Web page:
Harry Potter returns with grey hairs in new J.K. Rowling story
LONDON - Agence France-Presse
In a file picture taken on June 23, 2011 Harry Potter creator J.K. Rowling poses for photographers during the launch of her new project 'www.pottermore.com' in central London. AFP PhotoFictional boy wizard Harry Potter made his first appearance in seven years on Tuesday, featuring as a nearly 34-year-old with grey hairs in a new short story by author J.K. Rowling.
In an article on the "Pottermore" website written in the form of a gossip column, Harry and his friends reunite at a tournament of the broomstick-riding game quidditch.
Harry's red-haired friend Ron Weasley is said to be thinning on top, while the 1,500-word story raises questions over the state of Harry's marriage to Ron's sister Ginny Weasley.
Millionaire author Rowling meanwhile gives a teaser when she writes that Harry -- played by the actor Daniel Radcliffe in the films spawned by the book -- sports a new scar on his cheek to go with the lightning-shaped one on his forehead.
"About to turn 34, there are a couple of threads of silver in the famous Auror's (high-level wizard's) black hair, but he continues to wear the distinctive round glasses that some might say are better suited to a style-deficient twelve-year-old," the story says.
There is a further hint of things to come when the story asks whether the "chosen one" might be "embroiled in fresh mysteries that will one day explode upon us all, plunging us into a new age of terror and mayhem."
Rowling has sold more than 450 million copies of the Harry Potter books -- which tell the story of the young wizard and his friends at the Hogwarts school of magic -- while they have also spawned a string of hit films and the Pottermore website.
Her latest piece is written in the form of a gossip column by Rita Skeeter of the Daily Prophet, a character from the Potter books who draws on the author's own vocal criticisms of British tabloid journalism.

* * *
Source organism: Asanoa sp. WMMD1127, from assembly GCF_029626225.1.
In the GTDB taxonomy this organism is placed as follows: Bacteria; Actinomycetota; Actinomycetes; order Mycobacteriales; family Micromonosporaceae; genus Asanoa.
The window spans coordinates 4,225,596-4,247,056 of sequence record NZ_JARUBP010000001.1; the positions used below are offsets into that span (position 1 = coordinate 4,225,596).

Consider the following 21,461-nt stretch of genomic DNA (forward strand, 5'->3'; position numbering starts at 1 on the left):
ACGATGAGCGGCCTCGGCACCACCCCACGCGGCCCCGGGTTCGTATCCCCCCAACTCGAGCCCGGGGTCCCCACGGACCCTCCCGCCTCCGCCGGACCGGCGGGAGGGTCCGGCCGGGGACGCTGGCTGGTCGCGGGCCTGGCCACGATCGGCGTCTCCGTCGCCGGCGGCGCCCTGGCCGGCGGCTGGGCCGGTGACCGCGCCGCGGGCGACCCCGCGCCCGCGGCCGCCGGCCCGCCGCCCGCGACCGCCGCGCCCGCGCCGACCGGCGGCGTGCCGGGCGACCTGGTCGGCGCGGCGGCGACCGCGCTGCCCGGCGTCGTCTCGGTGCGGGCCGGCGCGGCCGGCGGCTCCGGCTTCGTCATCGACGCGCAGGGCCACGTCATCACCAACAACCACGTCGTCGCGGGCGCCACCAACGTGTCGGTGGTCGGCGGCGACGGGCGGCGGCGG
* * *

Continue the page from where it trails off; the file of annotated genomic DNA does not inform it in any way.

In the story, Harry brings his two sons James and Albus -- last seen in the epilogue to the seventh and final instalment "Harry Potter and the Deathly Hallows" -- to see the "2014 Quidditch Cup".
But the story hints at problems in his marriage to Ginny, now a journalist covering the tournament, asking: "Are cracks beginning to show in a union that the Potters are determined to promote as happy?"
Meanwhile Ron Weasley -- played by actor Rupert Grint in the films -- has gone to work at the family magic shop but the columnist whispers about "mental illness".
Ron and Hermione Grainger -- played by actress Emma Watson -- also have two children in the new story, son Hugo and daughter Rose.
Hermione has enjoyed a "meteoric rise" to Deputy Head of the Department of Magical Law Enforcement but the gossipy writer asks: "Does Hermione Granger prove that a witch really can have it all? (No - look at her hair.)"
There is no sign however that Rowling has acted on her admission earlier this year that she should have married off Hermione to Harry, and that Ron and Hermione would probably have ended up in marriage counselling.
The new piece is part of a series about the Quidditch Cup -- a nod to the football World Cup in Brazil -- that are set to appear on Pottermore. The final article will be published on Friday and will see Ginny Potter cover the cup final, between Brazil and Bulgaria.
Rowling has been keeping busy since the seventh and final novel in the series was published in 2007.
She published her first adult novel, "The Casual Vacancy", to mixed reviews in 2012 and has also released two big-selling crime novels under the nom de plume Robert Galbraith.
She announced last year that she will make her screenwriting debut by penning a series of spin-off films set in the Potter world, starting with "Fantastic Beasts and Where to Find Them".